Dewey shows its roots with New York gardening advice

It should be no surprise that, as a New York-based firm, Dewey Ballantine was more than keen to offer its services for free to an 11 September-related charity.

According to London-based partner Adam Dann, the firm began working with September’s Mission soon after the terrorist attacks on the twin towers. September’s Mission is a not-for-profit organisation that develops community programmes for children in New York, Washington DC and Philadelphia. Now, in a related development, two Dewey teams, one in the US and one based in London, are advising the St George’s Society of New York, a charitable foundation founded in 1770 by English residents of New York, in connection with the establishment of a British memorial garden in Hanover Square in Lower Manhattan.

The gardens will commemorate the UK nationals who lost their lives in the attacks on the World Trade Center. They will also mark the wartime sacrifice by the many thousands of UK (and other) servicemen who have died alongside US soldiers.

A Dewey team (including associate Elizabeth Aston in New York) is advising on the formation of, and the ongoing legal services to, the not-for-profit British Memorial Garden Trust. The London office, with a team led by Dann and featuring associate John Dakin, is advising on the formation of a separate UK charitable entity, which will also raise funds to help establish and maintain the British Memorial Garden and to provide support to the UK victims of terror.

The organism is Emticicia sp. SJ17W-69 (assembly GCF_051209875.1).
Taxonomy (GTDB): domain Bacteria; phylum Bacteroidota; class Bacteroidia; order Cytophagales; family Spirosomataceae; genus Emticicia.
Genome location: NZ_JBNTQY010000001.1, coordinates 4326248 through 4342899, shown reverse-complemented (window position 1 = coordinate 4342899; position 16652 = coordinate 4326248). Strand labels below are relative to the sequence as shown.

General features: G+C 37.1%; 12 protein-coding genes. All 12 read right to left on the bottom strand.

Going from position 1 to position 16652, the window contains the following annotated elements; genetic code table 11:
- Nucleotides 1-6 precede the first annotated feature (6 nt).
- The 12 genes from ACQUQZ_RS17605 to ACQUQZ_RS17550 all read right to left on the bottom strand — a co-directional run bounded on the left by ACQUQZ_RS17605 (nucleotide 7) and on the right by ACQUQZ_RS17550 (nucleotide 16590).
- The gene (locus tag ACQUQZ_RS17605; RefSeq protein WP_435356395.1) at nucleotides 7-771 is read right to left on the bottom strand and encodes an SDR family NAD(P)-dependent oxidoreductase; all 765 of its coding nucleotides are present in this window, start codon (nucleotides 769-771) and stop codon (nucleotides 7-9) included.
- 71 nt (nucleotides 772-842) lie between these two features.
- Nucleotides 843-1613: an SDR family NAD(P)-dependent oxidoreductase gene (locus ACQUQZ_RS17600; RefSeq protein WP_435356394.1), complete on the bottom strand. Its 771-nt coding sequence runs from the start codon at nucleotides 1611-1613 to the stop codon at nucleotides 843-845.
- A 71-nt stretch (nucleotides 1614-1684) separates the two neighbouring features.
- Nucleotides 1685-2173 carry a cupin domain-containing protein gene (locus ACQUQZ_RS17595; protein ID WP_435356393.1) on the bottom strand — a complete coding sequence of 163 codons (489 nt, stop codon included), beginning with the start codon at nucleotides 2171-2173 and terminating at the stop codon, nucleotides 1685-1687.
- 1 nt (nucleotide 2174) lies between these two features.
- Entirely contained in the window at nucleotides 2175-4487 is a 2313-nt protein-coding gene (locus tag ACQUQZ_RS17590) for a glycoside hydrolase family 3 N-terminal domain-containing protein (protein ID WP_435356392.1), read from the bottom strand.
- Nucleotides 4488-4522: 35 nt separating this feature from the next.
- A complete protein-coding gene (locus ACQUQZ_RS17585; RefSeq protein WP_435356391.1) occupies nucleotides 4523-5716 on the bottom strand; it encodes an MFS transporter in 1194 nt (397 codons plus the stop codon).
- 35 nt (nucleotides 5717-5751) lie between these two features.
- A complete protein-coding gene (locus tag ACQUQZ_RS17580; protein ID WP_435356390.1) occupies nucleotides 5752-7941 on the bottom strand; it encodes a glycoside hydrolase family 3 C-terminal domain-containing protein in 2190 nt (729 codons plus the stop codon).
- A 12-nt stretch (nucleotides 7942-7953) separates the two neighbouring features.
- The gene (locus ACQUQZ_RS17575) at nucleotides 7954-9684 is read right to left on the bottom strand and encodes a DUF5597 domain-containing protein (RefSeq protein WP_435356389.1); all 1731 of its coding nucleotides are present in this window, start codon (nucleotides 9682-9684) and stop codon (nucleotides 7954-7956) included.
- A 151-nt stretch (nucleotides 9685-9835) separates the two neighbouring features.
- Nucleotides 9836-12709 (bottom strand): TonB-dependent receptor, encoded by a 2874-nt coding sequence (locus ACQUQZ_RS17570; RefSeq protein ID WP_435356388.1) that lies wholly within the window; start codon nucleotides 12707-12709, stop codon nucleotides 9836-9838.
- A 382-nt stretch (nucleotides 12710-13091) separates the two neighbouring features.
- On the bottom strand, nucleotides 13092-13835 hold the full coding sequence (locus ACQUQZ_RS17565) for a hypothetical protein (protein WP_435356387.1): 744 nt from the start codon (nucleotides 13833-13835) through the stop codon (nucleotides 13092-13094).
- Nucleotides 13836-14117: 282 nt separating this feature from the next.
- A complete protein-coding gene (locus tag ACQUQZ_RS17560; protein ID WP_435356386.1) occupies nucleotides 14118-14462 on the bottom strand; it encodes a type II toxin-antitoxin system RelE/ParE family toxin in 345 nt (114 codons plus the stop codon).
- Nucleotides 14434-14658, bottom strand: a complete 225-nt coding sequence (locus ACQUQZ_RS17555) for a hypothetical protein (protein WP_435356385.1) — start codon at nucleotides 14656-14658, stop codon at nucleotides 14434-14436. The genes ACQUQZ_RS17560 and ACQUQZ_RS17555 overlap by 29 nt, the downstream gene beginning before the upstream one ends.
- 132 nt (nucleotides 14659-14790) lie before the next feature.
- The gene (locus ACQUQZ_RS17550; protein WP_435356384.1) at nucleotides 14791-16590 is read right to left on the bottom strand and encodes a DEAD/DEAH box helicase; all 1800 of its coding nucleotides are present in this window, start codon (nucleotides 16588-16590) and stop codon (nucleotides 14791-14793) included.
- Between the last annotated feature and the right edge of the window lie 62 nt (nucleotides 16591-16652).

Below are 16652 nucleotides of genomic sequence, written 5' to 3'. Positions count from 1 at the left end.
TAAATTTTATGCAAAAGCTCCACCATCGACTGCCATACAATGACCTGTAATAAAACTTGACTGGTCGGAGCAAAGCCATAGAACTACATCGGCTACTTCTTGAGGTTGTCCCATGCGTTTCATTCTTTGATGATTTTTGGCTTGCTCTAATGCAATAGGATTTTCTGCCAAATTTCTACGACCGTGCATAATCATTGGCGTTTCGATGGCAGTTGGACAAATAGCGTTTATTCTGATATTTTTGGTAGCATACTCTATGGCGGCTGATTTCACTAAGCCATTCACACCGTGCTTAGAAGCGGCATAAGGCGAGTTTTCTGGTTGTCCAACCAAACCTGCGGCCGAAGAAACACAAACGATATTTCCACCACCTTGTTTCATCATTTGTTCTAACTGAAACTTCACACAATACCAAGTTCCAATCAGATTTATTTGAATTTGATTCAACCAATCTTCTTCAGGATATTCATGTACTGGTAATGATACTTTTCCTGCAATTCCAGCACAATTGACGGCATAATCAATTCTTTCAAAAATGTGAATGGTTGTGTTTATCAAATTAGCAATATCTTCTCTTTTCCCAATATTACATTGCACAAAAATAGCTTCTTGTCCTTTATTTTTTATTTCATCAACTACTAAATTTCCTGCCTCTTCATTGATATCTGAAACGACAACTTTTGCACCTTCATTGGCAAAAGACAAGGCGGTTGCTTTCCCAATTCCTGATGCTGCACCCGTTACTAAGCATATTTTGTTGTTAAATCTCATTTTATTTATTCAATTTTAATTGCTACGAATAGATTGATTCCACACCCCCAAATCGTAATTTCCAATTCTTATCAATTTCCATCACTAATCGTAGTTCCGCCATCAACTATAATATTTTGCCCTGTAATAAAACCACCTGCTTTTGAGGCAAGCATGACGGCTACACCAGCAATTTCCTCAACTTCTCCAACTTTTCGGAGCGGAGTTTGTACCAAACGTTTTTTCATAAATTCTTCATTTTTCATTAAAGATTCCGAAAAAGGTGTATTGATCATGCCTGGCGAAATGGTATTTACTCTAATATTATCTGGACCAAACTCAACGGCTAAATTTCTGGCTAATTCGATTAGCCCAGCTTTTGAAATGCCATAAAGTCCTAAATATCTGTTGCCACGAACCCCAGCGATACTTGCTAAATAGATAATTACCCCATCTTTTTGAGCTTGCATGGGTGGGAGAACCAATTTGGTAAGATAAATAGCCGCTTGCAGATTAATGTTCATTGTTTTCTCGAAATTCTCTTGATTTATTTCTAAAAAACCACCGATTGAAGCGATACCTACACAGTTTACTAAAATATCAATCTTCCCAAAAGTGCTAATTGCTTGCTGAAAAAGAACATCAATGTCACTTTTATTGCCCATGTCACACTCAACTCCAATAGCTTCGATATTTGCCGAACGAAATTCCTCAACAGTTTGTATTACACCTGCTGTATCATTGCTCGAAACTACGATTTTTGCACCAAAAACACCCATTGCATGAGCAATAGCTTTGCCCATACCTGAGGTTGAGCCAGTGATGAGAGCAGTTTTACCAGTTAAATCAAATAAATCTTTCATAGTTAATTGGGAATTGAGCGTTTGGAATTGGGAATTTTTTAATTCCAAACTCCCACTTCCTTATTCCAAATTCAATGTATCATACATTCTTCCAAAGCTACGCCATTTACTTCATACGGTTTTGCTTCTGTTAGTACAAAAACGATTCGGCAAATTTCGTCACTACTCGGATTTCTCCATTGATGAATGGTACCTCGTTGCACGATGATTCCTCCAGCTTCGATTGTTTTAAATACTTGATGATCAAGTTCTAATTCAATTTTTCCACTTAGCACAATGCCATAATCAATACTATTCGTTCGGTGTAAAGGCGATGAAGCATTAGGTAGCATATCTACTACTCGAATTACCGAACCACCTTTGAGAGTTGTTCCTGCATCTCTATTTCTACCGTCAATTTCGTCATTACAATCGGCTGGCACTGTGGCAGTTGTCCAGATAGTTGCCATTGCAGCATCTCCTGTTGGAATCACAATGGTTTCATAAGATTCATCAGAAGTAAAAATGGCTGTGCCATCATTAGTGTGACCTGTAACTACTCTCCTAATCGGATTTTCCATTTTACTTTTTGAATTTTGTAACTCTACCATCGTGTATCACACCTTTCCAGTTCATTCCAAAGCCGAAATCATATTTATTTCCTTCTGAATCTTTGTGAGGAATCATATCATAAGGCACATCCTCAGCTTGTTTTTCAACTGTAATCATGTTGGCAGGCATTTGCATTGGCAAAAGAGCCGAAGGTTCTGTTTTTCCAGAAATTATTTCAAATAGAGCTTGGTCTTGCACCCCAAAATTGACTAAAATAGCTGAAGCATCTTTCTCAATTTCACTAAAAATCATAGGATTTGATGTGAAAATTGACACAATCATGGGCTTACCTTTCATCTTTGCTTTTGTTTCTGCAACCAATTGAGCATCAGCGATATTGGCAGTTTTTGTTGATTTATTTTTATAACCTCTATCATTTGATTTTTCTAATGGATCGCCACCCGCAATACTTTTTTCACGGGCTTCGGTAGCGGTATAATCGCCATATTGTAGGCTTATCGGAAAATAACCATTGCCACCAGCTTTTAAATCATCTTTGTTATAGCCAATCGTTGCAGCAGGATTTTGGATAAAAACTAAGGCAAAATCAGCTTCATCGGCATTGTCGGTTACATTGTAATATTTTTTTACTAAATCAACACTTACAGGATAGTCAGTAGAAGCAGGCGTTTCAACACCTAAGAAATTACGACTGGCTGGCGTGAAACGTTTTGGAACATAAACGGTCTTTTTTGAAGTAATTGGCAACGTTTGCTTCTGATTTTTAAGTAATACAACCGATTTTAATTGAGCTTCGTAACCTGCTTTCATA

The initial trustees of the project include some high-profile names, including Camilla Hellman (of mayonnaise fame) and what Dann calls “very high-level royalty”. The firm The 40-lawyer strong London office of Dewey Ballantine is rapidly raising its profile in local pro bono matters. As well as the 11 September-related work in which it is involved, the firm is a member of the Community Development Group, which was recently established by a number of US firms in London, and is also a member of the Solicitors Pro Bono Group.

A cross-Atlantic team totalling three partners and nine associates worked on the memorial garden project alone. In the US last year, 444 lawyers were involved in pro bono projects. In total, the firm recorded approximately 18,500 hours at an average of 42 hours per lawyer.

Mark Saunders is the partner responsible for pro bono in London, while associate Alexander Schmidt is the pro bono coordinator.The Lawyer verdictUS firms typically take pro bono more seriously than their UK counterparts, and Dewey in no exception. As a New York-based outfit, its lawyers felt the impact of 11 September directly. The firm’s burgeoning London office is to be commended for making efforts to match the US end and so display a common ethos across the firm.